BizFeed: Amtrak Passengers Stuck After Crew “Ran Out of Hours”
1. Amtrak Passengers Stuck in Delaware After Crew “Ran Out of Hours”
The News: On it’s trip from New York to Washington D.C., an Amtrak train surprisingly screeched to a stop just before the Newark, Del. station. Then the waiting began. Turns out, Amtrak’s crew had “run out of hours” and needed another crew to relieve them. It took one hour and 12 minutes before the new crew arrived and the train got moving again.
NBC10 has more:
An Amtrak official confirmed with NBC10 the train was stopped due to the crew members “exceeding the limit of hours of service.” The official called it an “administrative mistake” that was “extremely rare.” He also said Amtrak will investigate the incident.
Complete stop on @Amtrak train 193 out of Philly because crew "ran out of time." Left the train and the engine key on the table. Really?
— Susan Poulton (@sepoulton) June 10, 2015
Oh this train's been running late all day, which is how the crew hit its limit. Like hours late. Honestly, why do you do this, @Amtrak?
— Erin Lamb (@LambErin) June 10, 2015
Wtfuck! @NBCPhiladelphia: JUST IN: Amtrak train delayed over an hour in Delaware due to crew working too many hours: http://t.co/ZoNXyZOwVK
— Buford Moe Justice (@Byg_Tymer) June 10, 2015
@sarahrex New crew is on it's way to train 193. We hope to have it running soon. Very sorry for the delay.
— Amtrak (@Amtrak) June 10, 2015
2. Chipotle Offering Paid-Sick Leave and Vacation
The News: First Chipotle made waves by vowing to serve food without genetically modified organisms (GMOs) and with meat raised without antibiotics and hormones. Now it’s focusing on creating a better experience for its employees.
Chipotle has announced that hourly workers will get paid sick leave, paid vacation time and be eligible for tuition reimbursement.
The Huffington Post has more:
“We’re going to say that we take the same care in sourcing the employees that work in our restaurants and company as we do in going out an finding ingredients to serve in our restaurants,” said the company’s recruitment strategy manager JD Cummings, according to reports that were confirmed by Chipotle. Cummings said the move was part of a new “employee branding effort.”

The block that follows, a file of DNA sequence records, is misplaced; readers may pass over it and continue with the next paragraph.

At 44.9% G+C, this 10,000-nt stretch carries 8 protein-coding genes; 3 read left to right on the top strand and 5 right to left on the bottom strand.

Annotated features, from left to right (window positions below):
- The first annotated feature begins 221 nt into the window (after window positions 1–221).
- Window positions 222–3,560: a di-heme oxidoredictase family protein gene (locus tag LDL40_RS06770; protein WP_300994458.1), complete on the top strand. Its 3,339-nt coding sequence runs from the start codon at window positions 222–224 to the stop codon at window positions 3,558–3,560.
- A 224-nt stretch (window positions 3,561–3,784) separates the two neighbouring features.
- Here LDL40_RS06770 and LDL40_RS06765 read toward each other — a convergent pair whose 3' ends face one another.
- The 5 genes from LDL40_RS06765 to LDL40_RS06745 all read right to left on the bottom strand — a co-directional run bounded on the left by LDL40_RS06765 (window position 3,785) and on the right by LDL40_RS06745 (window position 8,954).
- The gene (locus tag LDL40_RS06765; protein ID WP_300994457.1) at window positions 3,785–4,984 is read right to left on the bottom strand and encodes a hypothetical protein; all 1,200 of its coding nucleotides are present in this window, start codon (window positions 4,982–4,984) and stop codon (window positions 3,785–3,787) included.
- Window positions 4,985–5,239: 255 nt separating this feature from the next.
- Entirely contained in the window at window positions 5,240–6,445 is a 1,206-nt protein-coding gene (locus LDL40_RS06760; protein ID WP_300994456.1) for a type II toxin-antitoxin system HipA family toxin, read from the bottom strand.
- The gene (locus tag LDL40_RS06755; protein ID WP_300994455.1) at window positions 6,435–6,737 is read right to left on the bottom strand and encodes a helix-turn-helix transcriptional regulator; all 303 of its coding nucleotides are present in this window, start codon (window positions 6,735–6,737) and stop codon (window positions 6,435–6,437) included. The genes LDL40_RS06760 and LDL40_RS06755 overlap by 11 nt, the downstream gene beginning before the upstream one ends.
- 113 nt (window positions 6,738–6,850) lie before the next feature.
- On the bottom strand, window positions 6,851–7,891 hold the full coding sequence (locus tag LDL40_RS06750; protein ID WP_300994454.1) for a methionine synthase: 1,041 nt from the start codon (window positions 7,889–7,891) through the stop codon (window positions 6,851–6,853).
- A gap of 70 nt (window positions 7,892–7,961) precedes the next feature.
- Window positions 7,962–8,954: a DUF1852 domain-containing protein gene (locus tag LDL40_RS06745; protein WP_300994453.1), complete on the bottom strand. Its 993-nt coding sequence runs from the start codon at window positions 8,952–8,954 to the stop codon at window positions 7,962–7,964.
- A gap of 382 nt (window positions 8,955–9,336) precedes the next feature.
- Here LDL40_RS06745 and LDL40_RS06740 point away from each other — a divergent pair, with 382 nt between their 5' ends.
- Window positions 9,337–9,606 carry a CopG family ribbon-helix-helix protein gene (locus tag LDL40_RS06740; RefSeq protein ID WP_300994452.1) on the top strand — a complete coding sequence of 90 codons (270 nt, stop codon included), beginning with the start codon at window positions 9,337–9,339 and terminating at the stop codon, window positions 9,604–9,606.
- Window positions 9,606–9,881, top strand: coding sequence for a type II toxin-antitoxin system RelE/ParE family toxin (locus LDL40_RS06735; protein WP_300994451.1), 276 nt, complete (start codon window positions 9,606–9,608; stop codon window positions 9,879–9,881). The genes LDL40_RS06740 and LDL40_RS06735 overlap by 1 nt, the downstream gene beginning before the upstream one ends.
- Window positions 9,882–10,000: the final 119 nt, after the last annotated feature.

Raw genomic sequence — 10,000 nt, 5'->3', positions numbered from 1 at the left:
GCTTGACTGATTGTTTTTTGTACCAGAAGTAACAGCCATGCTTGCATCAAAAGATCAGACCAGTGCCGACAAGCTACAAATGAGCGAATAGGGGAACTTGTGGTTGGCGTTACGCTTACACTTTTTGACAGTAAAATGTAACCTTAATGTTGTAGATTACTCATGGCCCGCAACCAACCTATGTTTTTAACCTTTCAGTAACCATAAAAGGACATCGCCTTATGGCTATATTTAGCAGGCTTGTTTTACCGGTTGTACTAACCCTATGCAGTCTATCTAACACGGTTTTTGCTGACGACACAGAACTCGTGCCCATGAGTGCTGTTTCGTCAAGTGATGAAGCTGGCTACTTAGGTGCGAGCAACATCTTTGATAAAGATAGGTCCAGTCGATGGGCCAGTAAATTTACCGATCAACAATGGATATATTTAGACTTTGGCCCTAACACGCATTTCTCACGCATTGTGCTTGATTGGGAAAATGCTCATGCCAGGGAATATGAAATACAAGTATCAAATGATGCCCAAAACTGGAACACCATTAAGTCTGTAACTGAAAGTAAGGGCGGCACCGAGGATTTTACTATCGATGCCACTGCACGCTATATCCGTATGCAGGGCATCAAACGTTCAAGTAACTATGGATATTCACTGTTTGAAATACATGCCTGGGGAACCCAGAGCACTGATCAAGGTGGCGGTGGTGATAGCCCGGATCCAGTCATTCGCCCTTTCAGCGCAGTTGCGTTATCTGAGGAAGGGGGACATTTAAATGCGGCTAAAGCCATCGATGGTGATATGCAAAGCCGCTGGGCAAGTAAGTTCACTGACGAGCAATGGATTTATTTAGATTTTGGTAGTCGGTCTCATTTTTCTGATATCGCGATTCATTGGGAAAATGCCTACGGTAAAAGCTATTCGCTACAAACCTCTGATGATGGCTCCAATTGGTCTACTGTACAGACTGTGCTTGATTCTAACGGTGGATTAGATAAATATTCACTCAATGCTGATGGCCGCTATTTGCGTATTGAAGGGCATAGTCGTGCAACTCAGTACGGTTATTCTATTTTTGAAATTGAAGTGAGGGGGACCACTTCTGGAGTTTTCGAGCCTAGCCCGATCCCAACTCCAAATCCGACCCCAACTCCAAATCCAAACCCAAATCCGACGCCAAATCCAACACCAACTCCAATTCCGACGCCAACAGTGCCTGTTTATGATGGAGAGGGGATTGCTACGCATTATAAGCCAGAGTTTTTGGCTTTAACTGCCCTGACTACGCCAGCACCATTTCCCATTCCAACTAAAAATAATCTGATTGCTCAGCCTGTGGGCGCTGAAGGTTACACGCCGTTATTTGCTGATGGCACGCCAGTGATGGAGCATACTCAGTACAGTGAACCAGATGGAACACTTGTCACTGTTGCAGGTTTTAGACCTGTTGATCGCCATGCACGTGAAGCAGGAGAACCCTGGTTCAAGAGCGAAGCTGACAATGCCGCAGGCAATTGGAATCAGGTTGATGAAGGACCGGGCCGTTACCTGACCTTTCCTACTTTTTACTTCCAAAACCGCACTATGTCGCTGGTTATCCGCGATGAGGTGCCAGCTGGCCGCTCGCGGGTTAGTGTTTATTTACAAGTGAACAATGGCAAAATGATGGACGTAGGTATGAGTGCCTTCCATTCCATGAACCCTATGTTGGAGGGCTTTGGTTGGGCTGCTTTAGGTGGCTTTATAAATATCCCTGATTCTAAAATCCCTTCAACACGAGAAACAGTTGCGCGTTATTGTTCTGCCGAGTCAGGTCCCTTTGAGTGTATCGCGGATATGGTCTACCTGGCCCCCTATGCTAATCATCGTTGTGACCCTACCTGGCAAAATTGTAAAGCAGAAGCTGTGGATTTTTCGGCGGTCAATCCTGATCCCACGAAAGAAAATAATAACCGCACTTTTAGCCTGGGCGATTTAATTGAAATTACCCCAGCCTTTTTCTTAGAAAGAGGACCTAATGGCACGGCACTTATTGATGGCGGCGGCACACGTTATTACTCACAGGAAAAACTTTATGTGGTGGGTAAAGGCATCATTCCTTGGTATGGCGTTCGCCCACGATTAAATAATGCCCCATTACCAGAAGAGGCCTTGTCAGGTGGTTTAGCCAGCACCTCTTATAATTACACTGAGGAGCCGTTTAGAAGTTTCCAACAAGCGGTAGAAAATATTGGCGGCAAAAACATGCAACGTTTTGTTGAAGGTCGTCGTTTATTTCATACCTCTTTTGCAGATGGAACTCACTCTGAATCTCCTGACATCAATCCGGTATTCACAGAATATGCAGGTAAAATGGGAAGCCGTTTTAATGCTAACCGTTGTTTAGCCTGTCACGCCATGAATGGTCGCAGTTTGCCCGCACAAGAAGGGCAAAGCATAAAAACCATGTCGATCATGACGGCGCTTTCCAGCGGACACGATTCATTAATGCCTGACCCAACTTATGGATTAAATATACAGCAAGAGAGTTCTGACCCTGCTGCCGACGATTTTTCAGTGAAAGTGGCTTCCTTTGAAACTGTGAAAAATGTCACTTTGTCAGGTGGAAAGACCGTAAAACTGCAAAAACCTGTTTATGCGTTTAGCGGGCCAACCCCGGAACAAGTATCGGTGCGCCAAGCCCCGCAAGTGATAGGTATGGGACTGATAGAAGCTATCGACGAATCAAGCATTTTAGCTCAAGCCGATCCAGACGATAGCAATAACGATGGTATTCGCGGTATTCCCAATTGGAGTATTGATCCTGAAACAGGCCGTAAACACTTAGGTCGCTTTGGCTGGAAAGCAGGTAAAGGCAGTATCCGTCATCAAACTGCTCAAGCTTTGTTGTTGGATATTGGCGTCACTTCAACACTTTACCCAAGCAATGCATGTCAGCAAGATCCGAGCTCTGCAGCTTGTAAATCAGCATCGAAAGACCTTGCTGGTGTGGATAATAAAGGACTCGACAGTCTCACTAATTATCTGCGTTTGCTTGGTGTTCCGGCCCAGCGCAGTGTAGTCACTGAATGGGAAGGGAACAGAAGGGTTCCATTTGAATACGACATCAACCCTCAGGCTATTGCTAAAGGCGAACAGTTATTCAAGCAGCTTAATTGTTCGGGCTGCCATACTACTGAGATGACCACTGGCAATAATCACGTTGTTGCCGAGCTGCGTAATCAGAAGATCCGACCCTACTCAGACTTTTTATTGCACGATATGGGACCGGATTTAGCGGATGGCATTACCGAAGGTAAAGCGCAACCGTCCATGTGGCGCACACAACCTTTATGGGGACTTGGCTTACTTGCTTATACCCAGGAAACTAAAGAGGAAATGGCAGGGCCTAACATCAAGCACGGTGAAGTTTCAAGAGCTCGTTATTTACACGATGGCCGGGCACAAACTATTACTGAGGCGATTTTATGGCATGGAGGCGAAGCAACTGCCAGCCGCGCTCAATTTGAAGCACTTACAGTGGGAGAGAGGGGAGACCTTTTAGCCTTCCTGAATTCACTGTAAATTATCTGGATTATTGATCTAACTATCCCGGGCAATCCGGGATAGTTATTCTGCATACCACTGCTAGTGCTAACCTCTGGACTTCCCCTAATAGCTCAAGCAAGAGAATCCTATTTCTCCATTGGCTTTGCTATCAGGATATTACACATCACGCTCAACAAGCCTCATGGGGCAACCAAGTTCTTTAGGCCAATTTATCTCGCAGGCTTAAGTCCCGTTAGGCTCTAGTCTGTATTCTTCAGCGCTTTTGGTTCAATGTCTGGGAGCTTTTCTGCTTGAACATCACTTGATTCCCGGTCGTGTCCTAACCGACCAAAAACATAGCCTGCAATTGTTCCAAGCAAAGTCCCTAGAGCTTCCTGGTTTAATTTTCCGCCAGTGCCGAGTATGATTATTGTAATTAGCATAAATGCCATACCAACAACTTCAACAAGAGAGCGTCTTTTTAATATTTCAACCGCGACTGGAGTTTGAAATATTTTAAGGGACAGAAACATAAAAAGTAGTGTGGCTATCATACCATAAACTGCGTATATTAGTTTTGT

Why it Matters: It’s great to see a company that isn’t waiting for Congress or local governments to make sweeping changes. Providing sick leave and vacation time to hourly workers will not only lead to more rested, rejuvenated employees, it will also be a big factor in securing talented, engaged workers.
Plus, you won’t have sick people handling your food.
The Huffington Post breaks it down even further:
Paid sick leave is a fairly standard benefit for high-paid, salaried workers — about 82 percent of management and professional workers in the private sector are paid when they’re sick, according to the Labor Department. It’s far more rare for low-paid workers: Just 40 percent of private-sector service workers receive paid sick leave. That’s likely a high estimate, considering so many hourly workers are part-time. Those workers are even less likely to get paid leave.
The lack of paid sick leave means many hourly workers are forced to go to work when they’re ill, which can both worsen their condition and create a health hazard for customers. Many workers can lose their jobs without the flexibility of paid sick leave.
3. Top Cities for Jobs in 2015 … No Philly Included
The News: A new list by Forbes ranked the best cities in the United States to get a job — but Philly didn’t crack the top 10. (In fact, it’s unclear where Philly ranked since there is no full list released. We do know that Camden, N.J. came in dead last. (But things just might be looking up for Camden.)
Here are the top 5:
|Rank||City||Job Growth Percentage||Job Growth Percentage (2009-2014)|
Why it Matters: Despite the new economic boom that Philly is going through — with its vibrant tech community and increasingly engaged workforce — Philly still has plenty of work to do to get into the upper-echelon of growth cities. Still, there are some encouraging signs. Unemployment has fallen from 7.5 percent in April 2014 to 6.5 percent in April 2015.